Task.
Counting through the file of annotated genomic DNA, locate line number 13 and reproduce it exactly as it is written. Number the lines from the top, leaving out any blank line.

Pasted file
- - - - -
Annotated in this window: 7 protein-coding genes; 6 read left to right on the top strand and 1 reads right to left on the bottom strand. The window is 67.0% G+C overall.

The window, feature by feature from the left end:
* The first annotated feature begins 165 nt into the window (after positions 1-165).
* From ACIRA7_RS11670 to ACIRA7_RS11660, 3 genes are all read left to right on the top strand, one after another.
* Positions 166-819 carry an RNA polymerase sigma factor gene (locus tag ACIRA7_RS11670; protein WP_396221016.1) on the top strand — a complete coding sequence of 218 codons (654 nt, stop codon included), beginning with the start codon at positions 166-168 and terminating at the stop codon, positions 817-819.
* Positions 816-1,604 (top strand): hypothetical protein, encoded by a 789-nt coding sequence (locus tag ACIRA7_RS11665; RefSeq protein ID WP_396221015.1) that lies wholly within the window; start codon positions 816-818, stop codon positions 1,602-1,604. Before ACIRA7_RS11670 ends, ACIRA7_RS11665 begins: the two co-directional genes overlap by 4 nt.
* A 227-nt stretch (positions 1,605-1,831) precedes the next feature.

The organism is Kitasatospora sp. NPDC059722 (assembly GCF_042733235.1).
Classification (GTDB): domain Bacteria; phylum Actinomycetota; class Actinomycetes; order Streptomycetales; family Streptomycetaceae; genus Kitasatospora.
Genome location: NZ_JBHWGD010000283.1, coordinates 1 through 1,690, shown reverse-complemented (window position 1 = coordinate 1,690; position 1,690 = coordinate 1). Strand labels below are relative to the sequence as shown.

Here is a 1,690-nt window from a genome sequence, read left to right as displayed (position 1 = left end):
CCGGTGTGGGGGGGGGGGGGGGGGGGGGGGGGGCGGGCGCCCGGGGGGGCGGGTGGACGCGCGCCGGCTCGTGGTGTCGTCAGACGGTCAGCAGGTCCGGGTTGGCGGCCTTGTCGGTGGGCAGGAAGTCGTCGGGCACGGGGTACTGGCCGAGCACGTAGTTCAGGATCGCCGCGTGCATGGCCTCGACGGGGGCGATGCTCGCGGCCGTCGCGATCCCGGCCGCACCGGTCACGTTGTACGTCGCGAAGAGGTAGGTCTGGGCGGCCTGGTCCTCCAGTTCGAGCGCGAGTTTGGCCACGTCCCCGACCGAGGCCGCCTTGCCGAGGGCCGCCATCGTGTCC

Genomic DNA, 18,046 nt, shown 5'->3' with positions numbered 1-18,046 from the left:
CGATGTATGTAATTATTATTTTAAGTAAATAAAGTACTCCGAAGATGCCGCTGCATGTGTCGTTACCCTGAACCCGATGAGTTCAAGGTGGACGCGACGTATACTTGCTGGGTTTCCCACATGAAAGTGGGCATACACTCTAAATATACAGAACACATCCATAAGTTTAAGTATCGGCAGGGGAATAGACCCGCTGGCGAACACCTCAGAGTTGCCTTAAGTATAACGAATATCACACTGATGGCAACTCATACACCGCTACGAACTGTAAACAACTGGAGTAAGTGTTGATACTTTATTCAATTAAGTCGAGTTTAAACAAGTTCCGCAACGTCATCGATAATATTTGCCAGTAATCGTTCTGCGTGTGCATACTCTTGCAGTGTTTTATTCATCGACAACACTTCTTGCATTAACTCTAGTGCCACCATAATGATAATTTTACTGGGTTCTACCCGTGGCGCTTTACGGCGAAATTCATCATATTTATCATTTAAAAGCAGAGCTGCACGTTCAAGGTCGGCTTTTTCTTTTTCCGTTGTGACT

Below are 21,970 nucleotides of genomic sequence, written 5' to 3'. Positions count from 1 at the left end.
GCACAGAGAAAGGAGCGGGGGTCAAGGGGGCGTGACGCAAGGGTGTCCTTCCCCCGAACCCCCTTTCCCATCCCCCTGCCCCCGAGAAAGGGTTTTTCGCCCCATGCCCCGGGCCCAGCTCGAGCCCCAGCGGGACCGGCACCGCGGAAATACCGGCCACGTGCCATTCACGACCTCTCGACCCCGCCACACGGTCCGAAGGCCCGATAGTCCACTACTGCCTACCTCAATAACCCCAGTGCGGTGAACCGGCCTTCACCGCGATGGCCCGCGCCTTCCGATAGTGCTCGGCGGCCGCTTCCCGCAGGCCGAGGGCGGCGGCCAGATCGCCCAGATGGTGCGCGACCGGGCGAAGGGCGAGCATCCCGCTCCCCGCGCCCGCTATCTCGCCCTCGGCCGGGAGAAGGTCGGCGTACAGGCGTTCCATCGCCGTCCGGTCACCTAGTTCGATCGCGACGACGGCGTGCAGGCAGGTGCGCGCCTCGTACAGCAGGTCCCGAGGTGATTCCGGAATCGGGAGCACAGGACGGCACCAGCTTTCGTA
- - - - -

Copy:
Genomic DNA, 18,046 nt, shown 5'->3' with positions numbered 1-18,046 from the left: